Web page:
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Management of upper gastrointestinal bleeding in emergency departments, from bleeding symptoms to diagnosis: a prospective, multicenter, observational study

Overview of attention for article published in Scandinavian Journal of Trauma, Resuscitation and Emergency Medicine, August 2017
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About this Attention Score

  • In the top 25% of all research outputs scored by Altmetric
  • High Attention Score compared to outputs of the same age (90th percentile)

Mentioned by

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1 news outlet
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18 tweeters
googleplus
1 Google+ user

Citations

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16 Dimensions

Readers on

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53 Mendeley
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Title
Management of upper gastrointestinal bleeding in emergency departments, from bleeding symptoms to diagnosis: a prospective, multicenter, observational study
Published in
Scandinavian Journal of Trauma, Resuscitation and Emergency Medicine, August 2017
DOI 10.1186/s13049-017-0425-6
Pubmed ID
Authors

Pierre-Clément Thiebaud, Youri Yordanov, Jacques-Emmanuel Galimard, Pierre-Alexis Raynal, Sébastien Beaune, Laurent Jacquin, François-Xavier Ageron, Dominique Pateron

Abstract

Upper gastrointestinal bleeding (UGB) is common in emergency departments (EDs) and can be caused by many eso-gastro-duodenal lesions. Most available epidemiological data and data on the management of UGB comes from specialized departments (intensive care units or gastroenterology departments), but little is known from the ED perspective. We aimed to determine the distribution of symptoms revealing UGB in EDs and the hemorrhagic lesions identified by endoscopy. We also describe the characteristics of patients consulting for UGB, UGB management in the ED and patients outcomes. This was a prospective, observational, multicenter study covering 4 consecutive days in November 2013. Participating EDs were part of the Initiatives de Recherche aux Urgences network coordinated by the French Society of Emergency Medicine. All patients with suspected UGB in these EDs were included. In total, 110 EDs participated, including 194 patients with suspected UGB (median age 66 years [Q1-Q3: 51-81]). Overall, 104 patients (54%) had hematemesis and 75 (39%) melena. Endoscopy revealed lesions in 121 patients, mainly gastroduodenal ulcer or ulcerations (41%) or bleeding lesions due to portal hypertension (20%). The final diagnosis of UGB was reversed by endoscopy in only 3% of cases. Overall, 67 patients (35%) had at least one severity sign. Twenty-one patients died (11%); 40 (21%) were hospitalized in intensive care units and 126 (65%) in medicine departments; 28 (14%) were outpatients. Mortality was higher among patients with clinical and biological severity signs. Most of the UGB cases in EDs are revealed by hematemesis. The emergency physician diagnosis of UGB is rarely challenged by the endoscopic findings.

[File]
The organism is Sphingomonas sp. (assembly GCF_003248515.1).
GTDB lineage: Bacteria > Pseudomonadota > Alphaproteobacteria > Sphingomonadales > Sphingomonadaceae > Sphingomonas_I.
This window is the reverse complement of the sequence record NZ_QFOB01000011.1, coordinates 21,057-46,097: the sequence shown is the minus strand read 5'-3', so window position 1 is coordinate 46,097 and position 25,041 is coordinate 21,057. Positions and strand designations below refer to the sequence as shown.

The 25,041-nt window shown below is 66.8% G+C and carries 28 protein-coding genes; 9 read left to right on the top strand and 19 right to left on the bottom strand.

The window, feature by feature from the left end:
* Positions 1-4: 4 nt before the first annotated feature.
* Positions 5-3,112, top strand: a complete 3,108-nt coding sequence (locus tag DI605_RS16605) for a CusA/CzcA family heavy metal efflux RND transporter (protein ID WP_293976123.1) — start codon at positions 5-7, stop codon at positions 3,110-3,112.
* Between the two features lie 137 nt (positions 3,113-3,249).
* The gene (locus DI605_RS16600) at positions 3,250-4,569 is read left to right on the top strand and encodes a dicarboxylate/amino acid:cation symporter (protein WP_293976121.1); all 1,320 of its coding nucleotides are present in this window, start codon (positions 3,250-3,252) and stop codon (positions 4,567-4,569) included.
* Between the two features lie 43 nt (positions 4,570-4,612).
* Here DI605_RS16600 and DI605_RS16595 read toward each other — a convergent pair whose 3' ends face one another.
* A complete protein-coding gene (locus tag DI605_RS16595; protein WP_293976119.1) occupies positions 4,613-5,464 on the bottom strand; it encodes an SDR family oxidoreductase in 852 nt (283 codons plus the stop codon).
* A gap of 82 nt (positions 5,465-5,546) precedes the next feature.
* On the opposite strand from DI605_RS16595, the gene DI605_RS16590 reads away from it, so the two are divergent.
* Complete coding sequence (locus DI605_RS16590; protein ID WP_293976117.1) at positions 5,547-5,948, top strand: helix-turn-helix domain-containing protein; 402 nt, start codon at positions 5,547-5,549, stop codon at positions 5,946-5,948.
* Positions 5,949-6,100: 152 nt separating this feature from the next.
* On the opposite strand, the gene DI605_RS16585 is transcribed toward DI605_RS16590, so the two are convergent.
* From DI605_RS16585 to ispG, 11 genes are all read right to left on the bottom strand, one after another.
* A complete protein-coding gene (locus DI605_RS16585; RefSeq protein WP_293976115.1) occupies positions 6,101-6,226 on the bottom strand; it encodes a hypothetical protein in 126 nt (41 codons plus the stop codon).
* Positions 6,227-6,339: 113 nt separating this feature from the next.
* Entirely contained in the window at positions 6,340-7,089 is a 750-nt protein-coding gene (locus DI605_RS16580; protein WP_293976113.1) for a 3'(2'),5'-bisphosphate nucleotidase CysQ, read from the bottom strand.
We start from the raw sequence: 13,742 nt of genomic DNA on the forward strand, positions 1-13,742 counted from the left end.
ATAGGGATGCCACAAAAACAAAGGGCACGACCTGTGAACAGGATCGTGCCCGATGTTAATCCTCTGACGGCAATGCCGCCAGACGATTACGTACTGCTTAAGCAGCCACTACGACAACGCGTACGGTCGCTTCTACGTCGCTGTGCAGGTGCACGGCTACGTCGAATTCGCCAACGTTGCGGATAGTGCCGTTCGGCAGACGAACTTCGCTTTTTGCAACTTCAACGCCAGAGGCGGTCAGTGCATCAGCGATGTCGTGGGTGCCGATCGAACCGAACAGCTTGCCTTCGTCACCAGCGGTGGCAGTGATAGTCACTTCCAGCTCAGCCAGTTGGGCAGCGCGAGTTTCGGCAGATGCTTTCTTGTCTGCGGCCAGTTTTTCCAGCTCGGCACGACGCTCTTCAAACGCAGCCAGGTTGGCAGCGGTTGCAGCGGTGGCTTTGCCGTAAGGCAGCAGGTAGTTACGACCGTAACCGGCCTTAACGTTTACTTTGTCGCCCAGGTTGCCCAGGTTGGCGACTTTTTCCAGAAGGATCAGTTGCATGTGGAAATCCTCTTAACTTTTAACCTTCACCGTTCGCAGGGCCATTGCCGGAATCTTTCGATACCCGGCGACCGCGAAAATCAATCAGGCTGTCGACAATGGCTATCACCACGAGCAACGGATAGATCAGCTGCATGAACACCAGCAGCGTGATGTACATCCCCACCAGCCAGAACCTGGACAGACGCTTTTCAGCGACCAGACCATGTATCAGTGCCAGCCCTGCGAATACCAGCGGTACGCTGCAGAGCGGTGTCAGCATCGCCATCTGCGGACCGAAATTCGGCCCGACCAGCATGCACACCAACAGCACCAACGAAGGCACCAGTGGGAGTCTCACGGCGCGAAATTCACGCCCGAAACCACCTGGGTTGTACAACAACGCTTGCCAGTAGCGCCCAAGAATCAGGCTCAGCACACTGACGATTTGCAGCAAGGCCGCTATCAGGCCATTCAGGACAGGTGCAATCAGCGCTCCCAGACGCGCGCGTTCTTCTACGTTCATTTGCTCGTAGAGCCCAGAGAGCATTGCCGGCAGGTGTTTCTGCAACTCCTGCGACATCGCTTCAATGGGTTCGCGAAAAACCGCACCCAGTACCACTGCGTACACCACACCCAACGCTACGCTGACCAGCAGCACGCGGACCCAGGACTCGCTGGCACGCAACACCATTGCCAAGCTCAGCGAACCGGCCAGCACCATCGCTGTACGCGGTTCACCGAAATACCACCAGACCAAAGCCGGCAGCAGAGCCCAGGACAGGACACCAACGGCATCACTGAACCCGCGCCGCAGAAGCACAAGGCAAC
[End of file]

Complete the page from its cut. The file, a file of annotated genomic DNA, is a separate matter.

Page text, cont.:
Twitter Demographics

The data shown below were collected from the profiles of 18 tweeters who shared this research output. Click here to find out more about how the information was compiled.

Mendeley readers

The data shown below were compiled from readership statistics for 53 Mendeley readers of this research output. Click here to see the associated Mendeley record.

Geographical breakdown

Country Count As %
Unknown 53 100%

Demographic breakdown

Readers by professional status Count As %
Student > Postgraduate 10 19%
Student > Bachelor 9 17%
Student > Master 7 13%
Other 5 9%
Researcher 4 8%
Other 11 21%
Unknown 7 13%
Readers by discipline Count As %
Medicine and Dentistry 28 53%
Nursing and Health Professions 8 15%
Pharmacology, Toxicology and Pharmaceutical Science 2 4%
Neuroscience 2 4%
Business, Management and Accounting 1 2%
Other 3 6%
Unknown 9 17%

Attention Score in Context

This research output has an Altmetric Attention Score of 22. This is our high-level measure of the quality and quantity of online attention that it has received. This Attention Score, as well as the ranking and number of research outputs shown below, was calculated when the research output was last mentioned on 13 December 2021.
All research outputs
#1,323,538
of 21,321,610 outputs
Outputs from Scandinavian Journal of Trauma, Resuscitation and Emergency Medicine
#111
of 1,220 outputs
Outputs of similar age
#28,567
of 288,719 outputs
Outputs of similar age from Scandinavian Journal of Trauma, Resuscitation and Emergency Medicine
#1
of 1 outputs
Altmetric has tracked 21,321,610 research outputs across all sources so far. Compared to these this one has done particularly well and is in the 93rd percentile: it's in the top 10% of all research outputs ever tracked by Altmetric.
So far Altmetric has tracked 1,220 research outputs from this source. They typically receive more attention than average, with a mean Attention Score of 9.8. This one has done particularly well, scoring higher than 90% of its peers.
Older research outputs will score higher simply because they've had more time to accumulate mentions. To account for age we can compare this Altmetric Attention Score to the 288,719 tracked outputs that were published within six weeks on either side of this one in any source. This one has done particularly well, scoring higher than 90% of its contemporaries.
We're also able to compare this research output to 1 others from the same source and published within six weeks on either side of this one. This one has scored higher than all of them